BREAUX BRIDGE — Books and pencils. A backpack and pair of glasses. A lone sneaker. A math worksheet.
The belongings of three teenage girls lay strewn about Martin Street in Breaux Bridge on Thursday morning after a pickup State Police say was driven by 32-year-old Jeremy J. Abraham barreled down the road, hitting the girls before crashing into a utility pole.
Cornasha Flugence, 15, died at the scene, while 14-year-old Kylee Henry succumbed to her injuries at St. Martin Hospital. Cornasha’s sister Niya Flugence, 13, was airlifted to Our Lady of the Lake Regional Medical Center in Baton Rouge, where she’s being treated for serious injuries, according to KATC-TV.
The girls were on their way to school.
Moments before the crash, Codney Amest had watched her 7-year-old son and two nieces, aged 4 and 7, get on the bus when she heard the truck speeding down the road about 7:30 a.m.
The 2007 Ford went off the road and into her ditch, Amest said, knocking out her cement sidewalk before crashing into the utility pole on the street’s corner.
A snarled piece of red metal came to rest on the far side of the intersection near her house at the corner of Martin and Arnaud streets.
“When I looked back, I saw somebody dead,” Amest said. “I started screaming and called 911.”
Codney’s cousin, Apollonia Amest, lives across the street. She said the sound of the crash roused her from sleep.
“I thought I heard the city working on the street,” she said. “I just woke up to see some kids fighting for their life.”
Both women said they saw the driver crawl out of the back window of the truck and into the ditch. As he lay on the ground disoriented, they said, he kept claiming he wasn’t the driver who hit the girls.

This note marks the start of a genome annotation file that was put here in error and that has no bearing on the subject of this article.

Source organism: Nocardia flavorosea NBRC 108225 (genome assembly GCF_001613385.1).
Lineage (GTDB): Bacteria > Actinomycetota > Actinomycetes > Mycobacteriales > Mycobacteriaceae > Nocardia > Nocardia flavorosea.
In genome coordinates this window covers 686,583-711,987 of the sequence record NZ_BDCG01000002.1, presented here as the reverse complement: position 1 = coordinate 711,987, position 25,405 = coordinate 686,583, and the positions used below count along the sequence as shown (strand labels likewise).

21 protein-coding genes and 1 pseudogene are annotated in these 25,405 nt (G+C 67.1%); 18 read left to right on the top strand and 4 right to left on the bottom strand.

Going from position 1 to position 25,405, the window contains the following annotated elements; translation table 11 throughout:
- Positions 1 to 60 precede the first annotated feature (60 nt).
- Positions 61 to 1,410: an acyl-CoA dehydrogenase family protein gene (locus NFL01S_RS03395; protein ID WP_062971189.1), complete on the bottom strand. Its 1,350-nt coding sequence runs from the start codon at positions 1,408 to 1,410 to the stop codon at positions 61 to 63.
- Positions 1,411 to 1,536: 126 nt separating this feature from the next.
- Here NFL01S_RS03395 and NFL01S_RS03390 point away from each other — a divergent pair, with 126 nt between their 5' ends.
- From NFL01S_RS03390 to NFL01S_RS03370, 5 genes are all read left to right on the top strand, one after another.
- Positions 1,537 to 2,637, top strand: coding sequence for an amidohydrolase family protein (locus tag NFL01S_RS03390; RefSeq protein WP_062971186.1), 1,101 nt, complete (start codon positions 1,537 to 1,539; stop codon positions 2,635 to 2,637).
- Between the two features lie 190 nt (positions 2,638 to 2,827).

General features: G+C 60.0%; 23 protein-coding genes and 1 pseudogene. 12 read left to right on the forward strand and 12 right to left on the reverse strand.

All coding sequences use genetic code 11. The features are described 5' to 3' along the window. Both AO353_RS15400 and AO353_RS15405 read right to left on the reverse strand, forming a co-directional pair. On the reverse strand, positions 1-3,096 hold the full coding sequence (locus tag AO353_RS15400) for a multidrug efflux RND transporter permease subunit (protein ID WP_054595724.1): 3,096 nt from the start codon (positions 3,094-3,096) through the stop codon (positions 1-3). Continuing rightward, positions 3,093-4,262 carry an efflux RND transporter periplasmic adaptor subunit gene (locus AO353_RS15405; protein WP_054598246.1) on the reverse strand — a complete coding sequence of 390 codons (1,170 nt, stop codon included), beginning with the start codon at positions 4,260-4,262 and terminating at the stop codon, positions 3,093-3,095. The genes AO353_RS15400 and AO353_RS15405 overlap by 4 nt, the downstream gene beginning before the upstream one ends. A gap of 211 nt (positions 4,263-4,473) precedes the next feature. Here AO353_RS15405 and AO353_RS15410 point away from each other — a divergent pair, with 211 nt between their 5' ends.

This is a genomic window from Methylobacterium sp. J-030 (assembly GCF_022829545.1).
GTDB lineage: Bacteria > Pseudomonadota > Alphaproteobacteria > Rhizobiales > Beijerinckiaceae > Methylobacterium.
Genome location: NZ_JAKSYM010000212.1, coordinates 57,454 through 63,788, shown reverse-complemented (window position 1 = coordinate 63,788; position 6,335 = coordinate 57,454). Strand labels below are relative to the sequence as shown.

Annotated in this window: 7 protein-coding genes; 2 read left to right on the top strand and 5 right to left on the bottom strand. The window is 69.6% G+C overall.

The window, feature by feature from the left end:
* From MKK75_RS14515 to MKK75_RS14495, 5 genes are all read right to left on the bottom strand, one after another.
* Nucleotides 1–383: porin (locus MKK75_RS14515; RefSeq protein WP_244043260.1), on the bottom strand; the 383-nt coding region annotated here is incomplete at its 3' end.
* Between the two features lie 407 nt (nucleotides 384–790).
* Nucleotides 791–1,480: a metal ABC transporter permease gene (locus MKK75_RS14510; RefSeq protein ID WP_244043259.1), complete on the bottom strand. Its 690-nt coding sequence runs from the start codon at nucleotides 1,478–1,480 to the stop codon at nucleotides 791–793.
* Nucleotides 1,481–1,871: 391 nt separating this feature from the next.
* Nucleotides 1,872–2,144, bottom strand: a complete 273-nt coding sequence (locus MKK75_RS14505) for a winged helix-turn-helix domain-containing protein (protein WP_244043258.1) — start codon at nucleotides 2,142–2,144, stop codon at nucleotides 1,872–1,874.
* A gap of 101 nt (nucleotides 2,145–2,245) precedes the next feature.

Apollonia Amest said she threw rocks at him. He soon tried to flee the scene.
State Police caught Abraham down the street from where the accident happened, and he remains in critical condition at Lafayette General Medical Center, spokesman Jared Sandifer said.
The nature of his injuries was not specified. A toxicology report is pending, although impairment is a possible factor in the crash, Sandifer said.
Neighborhood residents on Thursday flooded the streets, where there are no sidewalks but where a neighborhood full of elementary, middle and high school students walk to and from school each day.
“There’s no cop back here when the kids go to school,” said Sharlene Potier, standing in front of her mother’s home at the corner of Arnaud and Zimmerman streets — four houses down from the accident.
Potier complained that drivers often speed down the roads there, but there aren’t speed bumps to slow them down.
Her young cousins were herded onto the bus minutes before the accident happened.
“He would have hit all of them, if not,” Potier said.
Counselors were dispatched to all Breaux Bridge public schools, said Lottie Beebe, St. Martin Parish School System superintendent.
“It’s a shock to the community,” Beebe said. “Breaux Bridge is close-knit community, and certainly many children heard about the accident before they went on campus.”
Beebe said counselors with the district’s school-based health services department will remain available for those affected by the accident.
“Our counselors will be available in the upcoming weeks and months, whatever time is needed,” Beebe said. “They will be available to assist our students and educators.”
On Thursday night, more than a hundred adults and children, some in Halloween costumes, gathered at Judge Carl Williams Park for a candlelit memorial in the girls’ memory with prayers led by community pastors.
Sylvia Egland teaches the 4-year-old sister of Kylee.
“I had to come here to support her,” Egland said.
At one point, the Flugences’ brother, 19-year-old Marcus Thibeaux, announced Niya made it out of a successful surgery.
A chorus of praise rang out in the crowd.
“The Lord is good!”
Advocate staff writer Richard Burgess and KATC-TV contributed to this report.